If we ever start really living and working in space it seems like we might reach a point where going down into deep gravity wells like Earth or even Mars will be too expensive to be worth it most of the time.


Just because traditional combustion engines can't do it doesn't mean much. More powerful nuclear thermal engines, direct fusion engines, etc are in development. There's other possibilities.


That’s true to a point, but it’s undeniable that as the cost of space technology increases the odds of bothering with it fall, and that the relatively modest changes in the conditions have exponential impact on the costs. A small increase in gravity rules out chemical rockets. Yes nuclear rockets might still be viable at that point, but increase gravity a bit more, or atmospheric density, and those become unviable too. And so it goes. The point is the range of conditions in which space tech is viable is very narrow compared to the range of possible conditions a species might find itself in.


From a human perspective, it's difficult to imagine a civilization that could remain cohesive when its territory is thousands of light-years wide, and therefore separated by time as well as space. Every significant journey is a trip into the future


I’m not so sure about that. What comes to mind is all the successful trading companies of centuries past.


If you mean 17th century trading companies, their sailing ships had one way journey times of six months to one year to practically anywhere in the world. So it's an interesting example, but interstellar distances are usually many times longer: 5 (light) years or 10 years or much more.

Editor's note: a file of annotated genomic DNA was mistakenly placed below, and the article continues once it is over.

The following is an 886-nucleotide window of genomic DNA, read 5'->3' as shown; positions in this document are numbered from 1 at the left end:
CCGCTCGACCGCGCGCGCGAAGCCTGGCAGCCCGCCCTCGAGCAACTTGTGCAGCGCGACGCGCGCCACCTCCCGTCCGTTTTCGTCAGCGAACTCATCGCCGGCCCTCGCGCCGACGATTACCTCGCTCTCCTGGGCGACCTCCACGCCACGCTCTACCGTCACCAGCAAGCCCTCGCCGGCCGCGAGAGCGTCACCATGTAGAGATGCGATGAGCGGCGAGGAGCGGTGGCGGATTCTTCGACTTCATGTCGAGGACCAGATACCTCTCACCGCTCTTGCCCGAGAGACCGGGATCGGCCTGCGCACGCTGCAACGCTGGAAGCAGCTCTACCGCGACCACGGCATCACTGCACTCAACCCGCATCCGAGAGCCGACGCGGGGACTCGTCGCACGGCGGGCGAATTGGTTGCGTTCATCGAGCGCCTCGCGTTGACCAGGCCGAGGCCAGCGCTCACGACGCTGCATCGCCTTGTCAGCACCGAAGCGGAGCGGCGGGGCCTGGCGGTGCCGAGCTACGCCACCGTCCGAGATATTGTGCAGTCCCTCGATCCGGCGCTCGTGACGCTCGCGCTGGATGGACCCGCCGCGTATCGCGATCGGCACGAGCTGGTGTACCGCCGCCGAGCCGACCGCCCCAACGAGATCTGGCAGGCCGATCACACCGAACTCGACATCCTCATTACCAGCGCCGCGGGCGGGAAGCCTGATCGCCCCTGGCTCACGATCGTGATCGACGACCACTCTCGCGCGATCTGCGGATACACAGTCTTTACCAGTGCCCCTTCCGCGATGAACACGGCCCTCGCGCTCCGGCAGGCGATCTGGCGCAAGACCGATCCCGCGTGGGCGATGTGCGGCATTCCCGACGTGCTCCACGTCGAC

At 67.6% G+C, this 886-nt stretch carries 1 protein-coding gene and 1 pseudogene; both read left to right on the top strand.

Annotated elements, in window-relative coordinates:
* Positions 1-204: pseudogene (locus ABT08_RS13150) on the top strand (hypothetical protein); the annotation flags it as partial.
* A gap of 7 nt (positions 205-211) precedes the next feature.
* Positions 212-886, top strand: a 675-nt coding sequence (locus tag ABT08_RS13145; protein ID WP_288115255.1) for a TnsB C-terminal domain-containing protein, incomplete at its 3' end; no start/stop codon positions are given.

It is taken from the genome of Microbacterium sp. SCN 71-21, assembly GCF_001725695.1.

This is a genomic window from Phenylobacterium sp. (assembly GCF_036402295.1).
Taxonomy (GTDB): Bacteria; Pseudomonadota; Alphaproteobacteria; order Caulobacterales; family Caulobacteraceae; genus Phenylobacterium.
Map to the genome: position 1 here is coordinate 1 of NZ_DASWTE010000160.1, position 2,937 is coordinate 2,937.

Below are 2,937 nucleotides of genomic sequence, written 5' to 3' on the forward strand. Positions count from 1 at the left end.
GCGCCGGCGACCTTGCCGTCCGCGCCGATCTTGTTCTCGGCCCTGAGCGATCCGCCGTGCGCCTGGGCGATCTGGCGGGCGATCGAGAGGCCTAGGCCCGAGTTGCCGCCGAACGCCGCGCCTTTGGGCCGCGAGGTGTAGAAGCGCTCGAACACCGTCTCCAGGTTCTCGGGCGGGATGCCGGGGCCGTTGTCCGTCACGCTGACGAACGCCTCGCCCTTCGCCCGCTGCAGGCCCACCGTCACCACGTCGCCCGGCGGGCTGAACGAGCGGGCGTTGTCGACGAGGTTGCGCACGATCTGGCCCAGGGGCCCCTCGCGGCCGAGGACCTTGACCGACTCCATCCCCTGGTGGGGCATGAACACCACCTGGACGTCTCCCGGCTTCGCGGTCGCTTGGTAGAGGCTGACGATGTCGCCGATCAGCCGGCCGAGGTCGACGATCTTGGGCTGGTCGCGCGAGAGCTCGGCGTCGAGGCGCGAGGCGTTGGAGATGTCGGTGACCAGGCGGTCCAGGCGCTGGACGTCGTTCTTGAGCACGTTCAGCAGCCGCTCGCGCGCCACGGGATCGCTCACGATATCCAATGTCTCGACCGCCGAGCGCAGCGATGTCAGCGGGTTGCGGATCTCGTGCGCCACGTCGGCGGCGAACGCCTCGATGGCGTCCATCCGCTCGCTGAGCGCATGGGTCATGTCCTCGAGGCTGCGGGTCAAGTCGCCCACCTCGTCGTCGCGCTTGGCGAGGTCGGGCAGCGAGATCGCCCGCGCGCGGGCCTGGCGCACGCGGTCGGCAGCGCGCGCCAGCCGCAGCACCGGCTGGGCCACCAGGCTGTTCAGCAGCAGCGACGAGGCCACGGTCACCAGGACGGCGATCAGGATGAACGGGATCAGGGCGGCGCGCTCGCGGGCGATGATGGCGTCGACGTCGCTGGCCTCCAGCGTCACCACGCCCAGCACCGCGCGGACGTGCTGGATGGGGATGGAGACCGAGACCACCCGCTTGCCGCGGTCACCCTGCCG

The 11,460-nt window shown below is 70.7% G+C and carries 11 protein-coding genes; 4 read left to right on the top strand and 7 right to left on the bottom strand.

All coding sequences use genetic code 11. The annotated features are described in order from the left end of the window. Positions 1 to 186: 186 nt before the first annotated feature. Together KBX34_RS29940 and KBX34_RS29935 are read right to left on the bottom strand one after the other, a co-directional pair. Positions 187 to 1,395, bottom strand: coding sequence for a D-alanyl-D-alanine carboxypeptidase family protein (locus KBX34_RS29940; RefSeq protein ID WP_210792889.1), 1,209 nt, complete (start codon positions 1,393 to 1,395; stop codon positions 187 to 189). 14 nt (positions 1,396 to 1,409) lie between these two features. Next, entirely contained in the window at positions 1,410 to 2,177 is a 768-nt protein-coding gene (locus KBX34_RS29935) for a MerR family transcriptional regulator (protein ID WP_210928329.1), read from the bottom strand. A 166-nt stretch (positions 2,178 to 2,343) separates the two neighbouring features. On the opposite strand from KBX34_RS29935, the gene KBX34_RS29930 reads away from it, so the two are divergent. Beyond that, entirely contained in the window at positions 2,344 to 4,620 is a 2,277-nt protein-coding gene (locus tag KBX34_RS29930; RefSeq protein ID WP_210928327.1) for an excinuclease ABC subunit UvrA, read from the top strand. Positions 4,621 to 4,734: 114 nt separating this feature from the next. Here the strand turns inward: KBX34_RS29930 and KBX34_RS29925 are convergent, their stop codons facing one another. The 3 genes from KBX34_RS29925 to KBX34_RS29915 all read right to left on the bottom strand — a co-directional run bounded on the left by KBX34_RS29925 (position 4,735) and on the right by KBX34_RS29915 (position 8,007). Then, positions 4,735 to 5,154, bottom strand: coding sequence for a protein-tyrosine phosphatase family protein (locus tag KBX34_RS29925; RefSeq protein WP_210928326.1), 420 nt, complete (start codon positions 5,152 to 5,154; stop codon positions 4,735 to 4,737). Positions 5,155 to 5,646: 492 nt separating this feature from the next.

I guess that the reason globe-spanning empires and trading companies appeared from about 1600 on was in fact because sailing ships had reduced the travel time enough to allow a cohesive network with some centralized control. Previously, with slower communications, they tended to lose control of the extremities and devolve to looser associations (because the lag was excessive, on the scale of a human life)


There are a lot of stars. Maybe enough to go around.

Anyway, its commonly been theorized that waging war across unimaginable interstellar distances is unlikely or even impossible. Hard enough to seed another system with a spore, much less export capability to wage war.


If could accelerate a projectile to 0.1c you wouldnt bother putting any kind of warhead on it.

Interstellar bombardment of a single planet seems possible but if you had asteroid mining in one solar system or a multi solar system I think the targeting problem is intractable.


Kind of the opposite of 'expansion'. That's essentially 'demolition'. Not going to be anything worth expanding into, after that. Like blowing up a safe generally incinerates the money inside.


This is just the same set of anxieties and hopes, ultimately religious in nature, that surround "superintelligence", except this time projected into space.


Ya I was just thinking that the fact we haven't discovered aliens is strong evidence of new physics. Otherwise we'd see their electromagnetic emissions everywhere.

I tend to think that we're just 1 or 2 discoveries away from a very different view of the universe. The low hanging fruit being stuff like: detecting neutrinos cheaply, having a better understanding of quantum computing/entanglement/etc, knowing how the extra dimensions at subatomic levels work (and how a dimension might be lost/gained or open up sub-universes within black holes), understanding how the electromagnetic/strong/weak/gravity forces converge at high energies and how to modulate one or more with the others, etc.